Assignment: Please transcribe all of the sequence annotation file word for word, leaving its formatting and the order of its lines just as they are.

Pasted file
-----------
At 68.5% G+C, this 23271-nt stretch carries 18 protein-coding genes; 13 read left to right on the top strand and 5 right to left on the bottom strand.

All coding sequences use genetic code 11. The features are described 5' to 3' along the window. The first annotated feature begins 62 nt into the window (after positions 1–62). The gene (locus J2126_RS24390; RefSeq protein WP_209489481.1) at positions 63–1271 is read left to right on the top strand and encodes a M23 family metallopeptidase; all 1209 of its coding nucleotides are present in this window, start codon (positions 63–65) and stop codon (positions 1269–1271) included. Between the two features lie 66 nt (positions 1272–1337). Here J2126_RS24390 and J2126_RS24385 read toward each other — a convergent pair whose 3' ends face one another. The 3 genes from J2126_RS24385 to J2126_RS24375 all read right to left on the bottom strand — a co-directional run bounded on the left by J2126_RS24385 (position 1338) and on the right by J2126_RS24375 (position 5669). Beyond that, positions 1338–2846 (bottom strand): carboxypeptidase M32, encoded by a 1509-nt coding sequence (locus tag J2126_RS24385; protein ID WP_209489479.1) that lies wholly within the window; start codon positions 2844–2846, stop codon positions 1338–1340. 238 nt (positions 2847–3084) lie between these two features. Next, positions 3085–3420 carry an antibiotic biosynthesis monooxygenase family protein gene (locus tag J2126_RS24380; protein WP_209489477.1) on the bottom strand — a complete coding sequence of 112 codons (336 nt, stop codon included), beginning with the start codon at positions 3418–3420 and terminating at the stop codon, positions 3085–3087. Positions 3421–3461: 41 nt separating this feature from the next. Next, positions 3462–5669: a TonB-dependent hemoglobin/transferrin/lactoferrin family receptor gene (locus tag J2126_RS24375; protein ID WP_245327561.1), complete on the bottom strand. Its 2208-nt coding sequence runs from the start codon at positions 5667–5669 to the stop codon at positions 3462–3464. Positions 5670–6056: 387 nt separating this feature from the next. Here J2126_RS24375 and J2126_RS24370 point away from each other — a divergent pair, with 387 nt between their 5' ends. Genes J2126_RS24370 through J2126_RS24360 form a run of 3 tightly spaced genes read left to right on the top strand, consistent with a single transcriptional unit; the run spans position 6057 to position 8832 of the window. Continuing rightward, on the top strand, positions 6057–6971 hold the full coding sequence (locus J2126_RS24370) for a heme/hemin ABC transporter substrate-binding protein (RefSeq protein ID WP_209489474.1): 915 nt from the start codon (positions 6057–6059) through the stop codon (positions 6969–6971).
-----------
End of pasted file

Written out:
At 68.5% G+C, this 23271-nt stretch carries 18 protein-coding genes; 13 read left to right on the top strand and 5 right to left on the bottom strand.

All coding sequences use genetic code 11. The features are described 5' to 3' along the window. The first annotated feature begins 62 nt into the window (after positions 1–62). The gene (locus J2126_RS24390; RefSeq protein WP_209489481.1) at positions 63–1271 is read left to right on the top strand and encodes a M23 family metallopeptidase; all 1209 of its coding nucleotides are present in this window, start codon (positions 63–65) and stop codon (positions 1269–1271) included. Between the two features lie 66 nt (positions 1272–1337). Here J2126_RS24390 and J2126_RS24385 read toward each other — a convergent pair whose 3' ends face one another. The 3 genes from J2126_RS24385 to J2126_RS24375 all read right to left on the bottom strand — a co-directional run bounded on the left by J2126_RS24385 (position 1338) and on the right by J2126_RS24375 (position 5669). Beyond that, positions 1338–2846 (bottom strand): carboxypeptidase M32, encoded by a 1509-nt coding sequence (locus tag J2126_RS24385; protein ID WP_209489479.1) that lies wholly within the window; start codon positions 2844–2846, stop codon positions 1338–1340. 238 nt (positions 2847–3084) lie between these two features. Next, positions 3085–3420 carry an antibiotic biosynthesis monooxygenase family protein gene (locus tag J2126_RS24380; protein WP_209489477.1) on the bottom strand — a complete coding sequence of 112 codons (336 nt, stop codon included), beginning with the start codon at positions 3418–3420 and terminating at the stop codon, positions 3085–3087. Positions 3421–3461: 41 nt separating this feature from the next. Next, positions 3462–5669: a TonB-dependent hemoglobin/transferrin/lactoferrin family receptor gene (locus tag J2126_RS24375; protein ID WP_245327561.1), complete on the bottom strand. Its 2208-nt coding sequence runs from the start codon at positions 5667–5669 to the stop codon at positions 3462–3464. Positions 5670–6056: 387 nt separating this feature from the next. Here J2126_RS24375 and J2126_RS24370 point away from each other — a divergent pair, with 387 nt between their 5' ends. Genes J2126_RS24370 through J2126_RS24360 form a run of 3 tightly spaced genes read left to right on the top strand, consistent with a single transcriptional unit; the run spans position 6057 to position 8832 of the window. Continuing rightward, on the top strand, positions 6057–6971 hold the full coding sequence (locus J2126_RS24370) for a heme/hemin ABC transporter substrate-binding protein (RefSeq protein ID WP_209489474.1): 915 nt from the start codon (positions 6057–6059) through the stop codon (positions 6969–6971).